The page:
China’s Banks Are Going to Suffer. But Not Equally
(Bloomberg Opinion) -- China’s bank stocks have sold off indiscriminately on concern the coronavirus epidemic will drive up bad loans and hurt earnings. The reality is more nuanced. The biggest state-owned banks are likely to be worst affected, as the government sticks them with the the bulk of the bill for shutting down two-thirds of the economy. The smallest, meanwhile, already have well-documented funding challenges. Midsize lenders look best placed to ride out the storm.
You wouldn’t think so to look at the stock market. Medium-size lenders China Everbright Bank Co., Shanghai Pudong Development Bank Co. and China CITIC Bank Corp. have all dropped more than 10% in Shanghai trading since mid-January, when the spread of the virus started to weigh more heavily on markets. By contrast, the so-called big four state-owned banks have lost between 4.6% and 6.6%, with the steepest fall suffered by Industrial & Commercial Bank of China Ltd., the biggest.
There are signs already that banks will be pressed again into what’s been called “national service” — sacrificing their commercial interests to support broader government policy objectives. On Jan. 26, the banking regulator issued guidance calling on lenders to give special consideration to borrowers amid the outbreak, such as offering a moratorium to individuals having trouble meeting mortgage, credit-card or loan payments. They were also told to extend extra support to companies that are essential in combating the virus, such as medical providers, as well as businesses operating in virus-hit areas.
The cost of such support will inevitably fall most heavily on the biggest financial institutions. They are the best capitalized and have lower bad-loan ratios than the industry as a whole, even as China’s economy has slowed. For the third quarter, the six largest banks by assets reported a nonperforming loan ratio of 1.32%. That number looks sure to rise. A prolonged health emergency could lead to 5.6 trillion yuan ($800 billion) in fresh bad loans, causing the system-wide ratio to more than triple to about 6.3%, S&P Global Inc. estimates.
That’s likely to mean more difficulties for small lenders, adding to funding stresses that have persisted since the bailout last May of Baoshang Bank Co. The government may be tempted to turn to its largest institutions to stave off any further collapses, as it did in July when ICBC became the largest shareholder of Bank of Jinzhou Co.
Smaller lenders have also been hit hard in the market rout, with the mainland-traded shares of Bank of Nanjing Co., Bank of Hangzhou Co. and Bank of Xi’an Co. all dropping by more than 10% since mid-January. Shares of Bank of Jinzhou remain suspended in Hong Kong after tumbling 65% late last year.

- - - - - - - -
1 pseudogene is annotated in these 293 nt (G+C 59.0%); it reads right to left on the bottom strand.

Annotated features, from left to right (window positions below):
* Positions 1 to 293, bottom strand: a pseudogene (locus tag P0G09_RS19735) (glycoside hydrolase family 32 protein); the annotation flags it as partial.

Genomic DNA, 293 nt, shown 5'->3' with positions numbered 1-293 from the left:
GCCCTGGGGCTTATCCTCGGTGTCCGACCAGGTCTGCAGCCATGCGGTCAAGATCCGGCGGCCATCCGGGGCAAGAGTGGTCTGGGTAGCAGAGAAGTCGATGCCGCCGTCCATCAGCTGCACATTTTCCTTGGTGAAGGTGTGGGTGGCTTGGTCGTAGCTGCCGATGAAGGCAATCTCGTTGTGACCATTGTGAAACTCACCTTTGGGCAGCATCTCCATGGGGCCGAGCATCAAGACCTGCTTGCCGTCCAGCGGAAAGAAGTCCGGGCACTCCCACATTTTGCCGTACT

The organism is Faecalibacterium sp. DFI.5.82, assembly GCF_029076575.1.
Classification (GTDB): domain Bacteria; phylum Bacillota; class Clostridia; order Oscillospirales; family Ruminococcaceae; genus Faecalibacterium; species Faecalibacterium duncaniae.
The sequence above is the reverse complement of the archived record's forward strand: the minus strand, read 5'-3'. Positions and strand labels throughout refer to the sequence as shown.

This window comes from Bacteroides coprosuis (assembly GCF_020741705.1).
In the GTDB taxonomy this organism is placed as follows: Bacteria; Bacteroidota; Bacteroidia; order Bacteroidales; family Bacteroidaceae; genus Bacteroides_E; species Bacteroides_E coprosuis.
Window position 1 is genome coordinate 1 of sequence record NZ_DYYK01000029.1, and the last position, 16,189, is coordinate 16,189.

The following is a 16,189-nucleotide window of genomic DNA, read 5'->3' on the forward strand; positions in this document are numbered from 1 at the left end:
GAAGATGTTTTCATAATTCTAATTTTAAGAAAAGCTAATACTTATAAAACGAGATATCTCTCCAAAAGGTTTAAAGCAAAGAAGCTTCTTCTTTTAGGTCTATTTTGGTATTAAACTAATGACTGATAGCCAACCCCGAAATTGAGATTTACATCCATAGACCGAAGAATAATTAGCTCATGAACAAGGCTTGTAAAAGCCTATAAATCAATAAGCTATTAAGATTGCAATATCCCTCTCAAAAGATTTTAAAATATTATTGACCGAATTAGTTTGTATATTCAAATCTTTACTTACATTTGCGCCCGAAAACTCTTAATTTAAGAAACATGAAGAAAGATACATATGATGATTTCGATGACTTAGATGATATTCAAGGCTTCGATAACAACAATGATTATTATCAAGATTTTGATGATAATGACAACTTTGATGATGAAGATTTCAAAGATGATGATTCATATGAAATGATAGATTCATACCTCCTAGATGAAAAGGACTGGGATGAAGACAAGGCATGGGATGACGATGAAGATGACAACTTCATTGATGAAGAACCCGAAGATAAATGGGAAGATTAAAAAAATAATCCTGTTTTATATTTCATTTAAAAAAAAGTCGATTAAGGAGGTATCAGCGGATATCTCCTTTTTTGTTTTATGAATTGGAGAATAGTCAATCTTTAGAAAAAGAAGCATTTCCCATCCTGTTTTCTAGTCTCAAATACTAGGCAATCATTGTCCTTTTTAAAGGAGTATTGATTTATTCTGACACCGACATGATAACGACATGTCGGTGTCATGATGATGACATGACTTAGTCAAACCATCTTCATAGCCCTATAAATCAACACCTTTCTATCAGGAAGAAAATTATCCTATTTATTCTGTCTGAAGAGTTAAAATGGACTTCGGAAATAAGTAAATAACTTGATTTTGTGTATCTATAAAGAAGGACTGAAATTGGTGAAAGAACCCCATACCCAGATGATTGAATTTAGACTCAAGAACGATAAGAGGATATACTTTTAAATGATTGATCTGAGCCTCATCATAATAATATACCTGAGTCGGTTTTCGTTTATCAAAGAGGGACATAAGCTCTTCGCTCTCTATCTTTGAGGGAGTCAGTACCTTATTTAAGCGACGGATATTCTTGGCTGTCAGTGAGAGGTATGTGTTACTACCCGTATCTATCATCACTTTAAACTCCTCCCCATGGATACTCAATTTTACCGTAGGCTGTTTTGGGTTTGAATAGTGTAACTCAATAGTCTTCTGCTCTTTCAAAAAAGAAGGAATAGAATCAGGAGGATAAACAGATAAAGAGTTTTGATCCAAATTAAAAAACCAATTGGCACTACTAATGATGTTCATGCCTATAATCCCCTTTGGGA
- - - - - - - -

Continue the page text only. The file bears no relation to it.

Besides the threat of having to rescue their weaker brethren, the biggest banks have also increased their exposure to small private companies that are likely to be among the most vulnerable amid the virus-imposed shutdown. That’s a legacy of Beijing’s years-long deleveraging campaign, which squeezed the private sector’s access to loans. In response, the government exhorted banks to embrace “inclusive finance.” The big four — comprising ICBC, Agricultural Bank of China Ltd., Bank of China Ltd. and China Construction Bank Corp. — extended 6.1% of their gross advances to small and micro businesses in the third quarter, up from 5.2% in the first. That’s still below the 7.5% share for the banking sector as a whole.
Midsize lenders are less likely to be used as policy tools by Beijing. At the same time, the likes of China Merchants Bank Co., and Everbright Bank have a more secure deposit base and so aren’t as dependent on interbank funding as their smaller rivals. They tend to have strong fee income, insulating them to some extent from troubles in the private sector (to which they are big lenders) and making them less vulnerable to the rate cuts analysts expect, which typically undermine bank earnings. Merchants Bank, for instance, is strong in retail and private banking, while Everbright and CITIC have large credit-card businesses.
Their earnings are also growing faster. China’s 12 joint-stock commercial banks (which mostly fall into the medium-size category) posted a 12.8% increase in third-quarter profit from a year earlier. That compared with a 6.2% gain for the big state-owned lenders and a 9.9% decline for city commercial banks, according to CGS-CIMB Research. Their NPL ratio stood at 1.6%.
While there may be no escaping the damage that the coronavirus will inflict on China’s banking industry, the middle way offers the best hope of a refuge for investors.
This column does not necessarily reflect the opinion of Bloomberg LP and its owners.
Nisha Gopalan is a Bloomberg Opinion columnist covering deals and banking. She previously worked for the Wall Street Journal and Dow Jones as an editor and a reporter.
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